Minnesota Wild baffled by goalie interference call vs. Penguins (Video)

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Greg Wyshynski
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“Your honor, presenting Exhibit No. 634 in the case of the People vs. A Lack Of Video Review Oversight On NHL Goalie Interference Calls…”

The Minnesota Wild were down two goals in the third period against the Pittsburgh Penguins on Tuesday night. Mikael Granlund took the puck to the net and fired a shot on goalie Thomas Greiss. The puck rebounded. Defenseman Kris Letang made contact with Granlund, who landed on top of Greiss. Another shot was saved. Then another shot by Mikko Koivu went into the net before being swept out by the glove of Marcel Goc.

None of this mattered. Referee Francois St. Laurent waved off the goal, citing incidental goalie interference. Greiss couldn’t make a save, so the goal didn’t count.

Look, maybe you see Granlund and the Wild infringing on Greiss’s space, not allowing him to make a save even if the contact was incidental. Maybe Granlund needed to make a greater effort to get back to his skates.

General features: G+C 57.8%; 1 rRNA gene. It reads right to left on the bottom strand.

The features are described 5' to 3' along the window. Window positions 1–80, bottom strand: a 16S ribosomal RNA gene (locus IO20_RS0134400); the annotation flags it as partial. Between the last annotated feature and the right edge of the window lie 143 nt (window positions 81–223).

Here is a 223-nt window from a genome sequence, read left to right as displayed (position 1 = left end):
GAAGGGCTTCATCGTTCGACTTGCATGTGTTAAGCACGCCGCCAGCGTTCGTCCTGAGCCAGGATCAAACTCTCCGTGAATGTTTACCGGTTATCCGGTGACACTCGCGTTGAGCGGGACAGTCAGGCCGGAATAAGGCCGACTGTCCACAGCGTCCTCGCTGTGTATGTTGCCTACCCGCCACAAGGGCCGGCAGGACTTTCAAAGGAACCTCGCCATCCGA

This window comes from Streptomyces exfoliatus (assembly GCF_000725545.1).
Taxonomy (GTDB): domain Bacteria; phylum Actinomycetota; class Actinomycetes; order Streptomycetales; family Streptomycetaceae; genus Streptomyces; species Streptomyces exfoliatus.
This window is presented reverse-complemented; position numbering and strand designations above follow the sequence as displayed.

Or maybe you think Letang is the reason Granlund ended up on Greiss, and thus “if an attacking player has been pushed, shoved, or fouled by a defending player so as to cause him to come into contact with the goalkeeper, such contact will not be deemed contact initiated by the attacking player for purposes of this rule, provided the attacking player has made a reasonable effort to avoid such contact.”

The point is that this was a non-reviewable play. Which isn’t just an easy out for the referee, but completely bonkers in 2014 with the camera technology available.

Again, we can debate the play until our faces match the Wild’s hockey pants. But to not have a formal video review of the play, or at least give coach Mike Yeo a mechanism to challenge it, is nonsensical in today’s NHL.